In the case of West Berlin and the entire German question, the unwavering attitudes of both the US and the Soviet Union explain why the matter was allowed to drag on for so long. Here again, aspects of “prestige” and of “national interests” did not allow either party to seriously consider compromises that could have resolved the paradoxical situation. But while the US was mostly interested in preserving the status quo - and Kennedy indeed occasionally accused Khrushchev of attempts at a “provocational and unjustified alteration of the status quo” (Loth p.72) - the Soviet Union pushed to change the balance of the situation through a series of self-provoked crises and ultimatums (almost year after year) that ultimately had to be withdrawn, damaging both its reputation among its allies and Khrushchev’s personal political power and credibility. Also, not least, the “revelation of Khrushchev’s ongoing bluff regarding spectacular technological successes such as the launching of Sputnik in October 1957 and the space flight of astronaut Yuri Gagarin in April 1961 called into question his authority in his own camp once again” (Loth 67).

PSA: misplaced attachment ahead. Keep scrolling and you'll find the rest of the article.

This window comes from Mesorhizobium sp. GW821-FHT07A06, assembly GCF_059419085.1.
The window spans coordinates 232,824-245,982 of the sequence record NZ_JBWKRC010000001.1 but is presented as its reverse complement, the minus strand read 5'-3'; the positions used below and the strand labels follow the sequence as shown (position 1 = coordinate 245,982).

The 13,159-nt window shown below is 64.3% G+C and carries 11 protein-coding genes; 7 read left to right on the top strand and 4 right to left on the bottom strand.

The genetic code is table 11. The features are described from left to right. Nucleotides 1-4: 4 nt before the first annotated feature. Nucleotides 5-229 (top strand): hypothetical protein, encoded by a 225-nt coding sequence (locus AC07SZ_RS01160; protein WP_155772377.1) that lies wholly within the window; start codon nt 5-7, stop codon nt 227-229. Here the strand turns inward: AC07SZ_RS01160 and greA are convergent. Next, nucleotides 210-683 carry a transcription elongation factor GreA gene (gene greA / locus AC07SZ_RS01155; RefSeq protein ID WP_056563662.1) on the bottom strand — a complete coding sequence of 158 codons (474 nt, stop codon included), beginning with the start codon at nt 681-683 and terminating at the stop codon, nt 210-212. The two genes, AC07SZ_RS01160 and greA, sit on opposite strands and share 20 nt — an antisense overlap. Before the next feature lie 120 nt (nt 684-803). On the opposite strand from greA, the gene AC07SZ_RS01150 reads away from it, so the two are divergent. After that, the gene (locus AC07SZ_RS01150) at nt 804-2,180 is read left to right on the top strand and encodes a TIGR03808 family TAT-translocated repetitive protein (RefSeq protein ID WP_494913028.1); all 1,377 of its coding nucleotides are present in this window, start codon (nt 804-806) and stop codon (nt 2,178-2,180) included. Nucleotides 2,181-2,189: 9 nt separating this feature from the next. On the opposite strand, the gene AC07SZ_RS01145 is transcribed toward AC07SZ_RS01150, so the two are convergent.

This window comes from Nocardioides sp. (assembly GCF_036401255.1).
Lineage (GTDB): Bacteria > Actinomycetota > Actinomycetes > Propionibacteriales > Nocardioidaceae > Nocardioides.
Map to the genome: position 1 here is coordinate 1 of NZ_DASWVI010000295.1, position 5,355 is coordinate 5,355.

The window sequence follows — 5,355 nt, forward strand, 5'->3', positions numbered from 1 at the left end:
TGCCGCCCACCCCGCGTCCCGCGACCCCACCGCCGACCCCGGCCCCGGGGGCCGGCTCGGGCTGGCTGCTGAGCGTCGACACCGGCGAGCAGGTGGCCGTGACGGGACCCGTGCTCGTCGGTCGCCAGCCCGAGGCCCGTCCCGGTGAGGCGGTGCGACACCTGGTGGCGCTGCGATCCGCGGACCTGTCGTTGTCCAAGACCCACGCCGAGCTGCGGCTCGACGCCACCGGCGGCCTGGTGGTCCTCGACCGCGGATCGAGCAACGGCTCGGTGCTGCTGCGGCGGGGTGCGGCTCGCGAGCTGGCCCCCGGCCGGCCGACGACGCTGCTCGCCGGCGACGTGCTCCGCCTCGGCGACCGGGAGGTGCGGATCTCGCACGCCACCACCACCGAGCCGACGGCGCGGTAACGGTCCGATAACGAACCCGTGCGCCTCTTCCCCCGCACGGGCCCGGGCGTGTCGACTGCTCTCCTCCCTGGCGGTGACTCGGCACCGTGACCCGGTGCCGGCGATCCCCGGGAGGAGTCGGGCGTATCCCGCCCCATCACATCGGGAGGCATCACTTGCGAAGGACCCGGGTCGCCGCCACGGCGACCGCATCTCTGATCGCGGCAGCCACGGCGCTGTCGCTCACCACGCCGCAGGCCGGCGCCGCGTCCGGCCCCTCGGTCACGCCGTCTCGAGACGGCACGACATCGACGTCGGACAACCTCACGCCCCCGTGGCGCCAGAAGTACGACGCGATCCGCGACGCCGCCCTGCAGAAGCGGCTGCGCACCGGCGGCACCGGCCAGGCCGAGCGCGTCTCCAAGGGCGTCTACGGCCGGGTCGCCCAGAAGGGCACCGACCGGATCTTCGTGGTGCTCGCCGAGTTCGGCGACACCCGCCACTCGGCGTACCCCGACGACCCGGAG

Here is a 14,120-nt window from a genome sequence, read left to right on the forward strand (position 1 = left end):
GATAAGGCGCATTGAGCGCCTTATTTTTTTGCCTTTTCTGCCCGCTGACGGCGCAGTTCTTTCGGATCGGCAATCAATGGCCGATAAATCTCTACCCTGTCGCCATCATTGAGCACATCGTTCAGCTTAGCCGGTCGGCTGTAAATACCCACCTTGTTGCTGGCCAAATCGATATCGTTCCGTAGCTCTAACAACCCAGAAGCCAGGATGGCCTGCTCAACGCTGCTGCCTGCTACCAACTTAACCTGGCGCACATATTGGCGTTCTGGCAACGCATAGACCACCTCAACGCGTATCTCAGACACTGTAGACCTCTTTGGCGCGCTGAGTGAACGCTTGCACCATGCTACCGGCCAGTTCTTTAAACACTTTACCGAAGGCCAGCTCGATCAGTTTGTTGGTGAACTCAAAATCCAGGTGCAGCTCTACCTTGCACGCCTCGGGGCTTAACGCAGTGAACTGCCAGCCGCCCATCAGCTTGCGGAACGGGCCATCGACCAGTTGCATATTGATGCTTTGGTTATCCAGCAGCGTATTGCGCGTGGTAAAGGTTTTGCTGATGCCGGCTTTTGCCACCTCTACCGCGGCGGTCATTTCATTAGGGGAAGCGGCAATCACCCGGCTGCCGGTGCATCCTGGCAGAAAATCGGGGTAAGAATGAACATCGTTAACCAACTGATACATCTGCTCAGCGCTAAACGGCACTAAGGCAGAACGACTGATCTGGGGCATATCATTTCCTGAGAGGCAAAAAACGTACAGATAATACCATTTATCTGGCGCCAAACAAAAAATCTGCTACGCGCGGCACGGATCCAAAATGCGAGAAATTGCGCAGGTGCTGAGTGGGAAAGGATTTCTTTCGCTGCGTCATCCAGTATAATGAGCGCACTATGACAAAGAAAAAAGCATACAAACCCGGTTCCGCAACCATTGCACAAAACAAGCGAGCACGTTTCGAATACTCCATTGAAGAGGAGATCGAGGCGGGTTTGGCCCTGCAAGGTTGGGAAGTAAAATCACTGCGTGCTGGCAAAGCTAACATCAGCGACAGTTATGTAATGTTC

In this respect, individual leaders seemed to be in a very precarious personal situation: although Khrushchev dismissingly characterized Kennedy as “a man without authority,” unable to bind his government by his decisions, Khrushchev also had to watch his back in the quasi-democratic bodies of the Presidium of the Supreme Soviet and the Politburo, where the leadership was not all that easily swayed, as demonstrated by the need to suspend discussion in the Presidium on placing nuclear missiles in Cuba until Khrushchev could exert effective pressure on its individual members to dispel their initial objections. Kennedy also had to almost implore Khrushchev to give him a few weeks “without any Berlin headlines” so he could placate the military establishment and its supporters in Congress. Kennedy was even more restrained by public opinion, especially in view of the upcoming congressional elections where he needed to secure a Democrat majority to meaningfully continue his cooperation with Khrushchev – a fact Khrushchev acknowledged and tried to accommodate, asking Kennedy about convenient timing of his actions around the elections. In this context, Stalin’s one-man rule proved a much easier process than having to navigate various political coteries, but it was also clearly more susceptible to abuses and unreasonable policies. It is also fascinating to see how routine public propaganda that had been in place already since Eisenhower had precious little to do with the discussions behind the scenes and with the actual cooperation between outwardly ostentatiously adversarial leaders.